More than two years after Austria’s so-called burqa ban, the nation has taken another half step to preserve its culture: It has enacted a law designed to stop Muslim girls from wearing Islamic headscarves in primary schools.
As DW.com reports, using the usual propagandistic terms (e.g., “far-right”) to describe conservative parties, “The bill passed with the support of the governing center-right People’s Party (ÖVP) and the far-right Freedom Party (FPÖ). Almost all of the opposition voted against it.”
“To avoid the impression that it targets Muslims, the text refers to any ‘ideologically or religiously influenced clothing which is associated with the covering of the head,’” the site continues.
Nonetheless, “Representatives of both parts of the governing coalition … have made it clear that despite its wide description, the law is targeted at the Islamic headscarf,” the Guardian states.
“The FPÖ education spokesman, Wendelin Mölzer, said the law was ‘a signal against political Islam’ while the ÖVP MP Rudolf Taschner said the measure was necessary to free girls from subjugation.”
(Note: Since honest, forthcoming statements about the dangers of certain foreign influences — unless it’s “Trump and Russia!™” — are socially proscribed today, selling a proposal with feminist-crusade talk is common. Hey, Otto Von Bismarck did say, “Politics is the art of the possible.”)
Of course, the measure is being condemned by the usual suspects. Austria’s official Muslim community organization, IGGÖ, has vowed to challenge the law in Austria’s constitutional court. Liberal Neos party member Irmgard Griss, responding to the feminism justification, said there was no evidence “that girls found it more difficult to learn when wearing a headscarf,” the Guardian also tells us. And Austrian-German novelist Daniel Kehlmann castigated Chancellor Sebastian Kurz, value-signaling and self-righteously asking the leader, rhetorically, if he grasped how history will remember him (in reality, it’s unlikely history will remember Kehlmann and his posturing at all).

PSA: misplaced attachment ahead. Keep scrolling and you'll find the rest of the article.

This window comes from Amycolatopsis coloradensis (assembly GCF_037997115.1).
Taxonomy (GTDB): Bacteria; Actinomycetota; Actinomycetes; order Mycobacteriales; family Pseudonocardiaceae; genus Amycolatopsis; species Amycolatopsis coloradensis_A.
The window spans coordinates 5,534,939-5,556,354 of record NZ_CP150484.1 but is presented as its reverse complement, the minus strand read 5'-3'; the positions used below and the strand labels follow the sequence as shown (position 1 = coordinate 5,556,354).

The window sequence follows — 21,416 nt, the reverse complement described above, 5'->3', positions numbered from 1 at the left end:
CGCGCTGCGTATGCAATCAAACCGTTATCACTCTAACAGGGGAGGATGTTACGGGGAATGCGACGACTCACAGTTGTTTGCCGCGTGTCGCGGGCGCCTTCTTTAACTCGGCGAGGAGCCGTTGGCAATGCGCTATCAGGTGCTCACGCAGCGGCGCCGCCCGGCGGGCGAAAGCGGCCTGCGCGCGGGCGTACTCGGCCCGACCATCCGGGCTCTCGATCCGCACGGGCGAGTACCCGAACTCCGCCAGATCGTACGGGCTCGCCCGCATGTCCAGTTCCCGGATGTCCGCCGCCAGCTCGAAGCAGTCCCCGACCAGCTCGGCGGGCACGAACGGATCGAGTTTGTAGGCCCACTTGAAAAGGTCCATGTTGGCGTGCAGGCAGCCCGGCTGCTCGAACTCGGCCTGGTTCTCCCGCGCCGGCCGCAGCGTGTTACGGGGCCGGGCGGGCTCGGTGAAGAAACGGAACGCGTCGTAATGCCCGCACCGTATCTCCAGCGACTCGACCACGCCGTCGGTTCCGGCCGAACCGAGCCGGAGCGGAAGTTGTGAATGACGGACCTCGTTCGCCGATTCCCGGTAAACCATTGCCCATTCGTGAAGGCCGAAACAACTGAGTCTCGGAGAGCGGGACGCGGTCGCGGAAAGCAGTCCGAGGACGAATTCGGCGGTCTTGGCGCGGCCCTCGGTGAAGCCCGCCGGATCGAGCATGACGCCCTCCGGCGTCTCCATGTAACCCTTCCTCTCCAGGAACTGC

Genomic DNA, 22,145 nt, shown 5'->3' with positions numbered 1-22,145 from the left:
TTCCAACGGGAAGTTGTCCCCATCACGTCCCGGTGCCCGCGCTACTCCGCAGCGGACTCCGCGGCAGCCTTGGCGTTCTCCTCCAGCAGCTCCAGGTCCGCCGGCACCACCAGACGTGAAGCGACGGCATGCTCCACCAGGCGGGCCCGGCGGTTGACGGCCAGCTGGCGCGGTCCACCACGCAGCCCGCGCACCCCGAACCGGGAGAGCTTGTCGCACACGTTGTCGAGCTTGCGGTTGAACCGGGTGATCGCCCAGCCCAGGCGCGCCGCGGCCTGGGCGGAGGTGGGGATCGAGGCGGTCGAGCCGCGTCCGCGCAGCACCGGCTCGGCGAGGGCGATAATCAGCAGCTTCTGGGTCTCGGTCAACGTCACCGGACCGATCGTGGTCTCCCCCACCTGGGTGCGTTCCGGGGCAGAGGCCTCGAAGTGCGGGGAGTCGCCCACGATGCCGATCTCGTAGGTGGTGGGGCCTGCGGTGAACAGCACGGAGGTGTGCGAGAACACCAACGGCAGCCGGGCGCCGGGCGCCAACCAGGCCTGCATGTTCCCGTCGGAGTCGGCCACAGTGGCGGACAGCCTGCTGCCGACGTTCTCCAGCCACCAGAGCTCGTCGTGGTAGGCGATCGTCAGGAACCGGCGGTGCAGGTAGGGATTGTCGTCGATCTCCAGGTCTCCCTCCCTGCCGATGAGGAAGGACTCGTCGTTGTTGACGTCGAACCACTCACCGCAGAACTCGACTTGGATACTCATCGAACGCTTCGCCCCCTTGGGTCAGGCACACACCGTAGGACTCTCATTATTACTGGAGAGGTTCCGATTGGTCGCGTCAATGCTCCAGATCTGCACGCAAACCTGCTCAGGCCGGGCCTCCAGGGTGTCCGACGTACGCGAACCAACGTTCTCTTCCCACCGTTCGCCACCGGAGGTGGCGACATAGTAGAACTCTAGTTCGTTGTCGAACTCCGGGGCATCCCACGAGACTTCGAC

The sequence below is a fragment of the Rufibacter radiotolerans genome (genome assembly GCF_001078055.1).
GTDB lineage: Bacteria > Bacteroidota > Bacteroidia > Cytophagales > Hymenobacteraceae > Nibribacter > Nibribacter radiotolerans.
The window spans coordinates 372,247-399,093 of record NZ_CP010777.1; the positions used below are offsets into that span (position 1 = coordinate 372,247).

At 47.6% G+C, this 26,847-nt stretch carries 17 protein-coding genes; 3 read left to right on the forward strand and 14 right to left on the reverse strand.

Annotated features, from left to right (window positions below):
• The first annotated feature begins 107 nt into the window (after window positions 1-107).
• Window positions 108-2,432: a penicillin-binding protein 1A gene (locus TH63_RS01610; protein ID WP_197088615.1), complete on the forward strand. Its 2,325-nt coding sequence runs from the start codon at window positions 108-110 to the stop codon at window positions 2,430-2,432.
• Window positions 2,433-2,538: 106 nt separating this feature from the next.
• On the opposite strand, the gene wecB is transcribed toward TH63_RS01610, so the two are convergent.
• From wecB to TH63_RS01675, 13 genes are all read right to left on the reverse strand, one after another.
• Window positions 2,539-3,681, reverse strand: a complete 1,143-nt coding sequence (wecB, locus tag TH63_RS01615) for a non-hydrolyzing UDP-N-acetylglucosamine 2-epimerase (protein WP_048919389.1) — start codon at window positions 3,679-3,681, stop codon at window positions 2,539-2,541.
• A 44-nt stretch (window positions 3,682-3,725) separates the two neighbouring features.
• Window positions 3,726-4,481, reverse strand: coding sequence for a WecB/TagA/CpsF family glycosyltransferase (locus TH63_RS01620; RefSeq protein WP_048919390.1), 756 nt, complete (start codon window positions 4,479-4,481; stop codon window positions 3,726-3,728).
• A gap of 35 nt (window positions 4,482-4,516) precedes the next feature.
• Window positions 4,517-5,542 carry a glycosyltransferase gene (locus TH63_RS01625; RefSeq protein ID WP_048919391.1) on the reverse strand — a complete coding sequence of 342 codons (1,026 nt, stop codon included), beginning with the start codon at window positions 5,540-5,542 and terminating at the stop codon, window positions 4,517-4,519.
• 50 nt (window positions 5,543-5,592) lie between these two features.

Both Kurz’ party, the ÖVP, and the FPÖ “formed a coalition in late 2017 after elections in which both parties took a tough anti-immigration stance,” the Guardian further relates. To the point here, they also have warned of the perils of “parallel societies.”
This refers to the “no-go zones” that have developed in many Western European countries; the Left long claimed their existence was a rightist myth, but the truth is that the New York Times spoke of them, perhaps first, in 2007, and that immigrationist German chancellor Angela Merkel admitted last year that they did in fact exist.
Another measure taken to combat this threat, by authorities in lower Austria earlier this month, was the issuing to migrants of a “Ten Commandments of Immigration.” They are, in part, as DW.com relates:
• Learn German
• Adhere to Austrian laws
• Adopt “Austrian values” and raise children in accordance with them; [sic]
• Resolve conflicts nonviolently
• Respect religious freedom
• Prevent unnecessary suffering to animals
• Show gratitude to Austria [video below; relevant portion begins 1:22]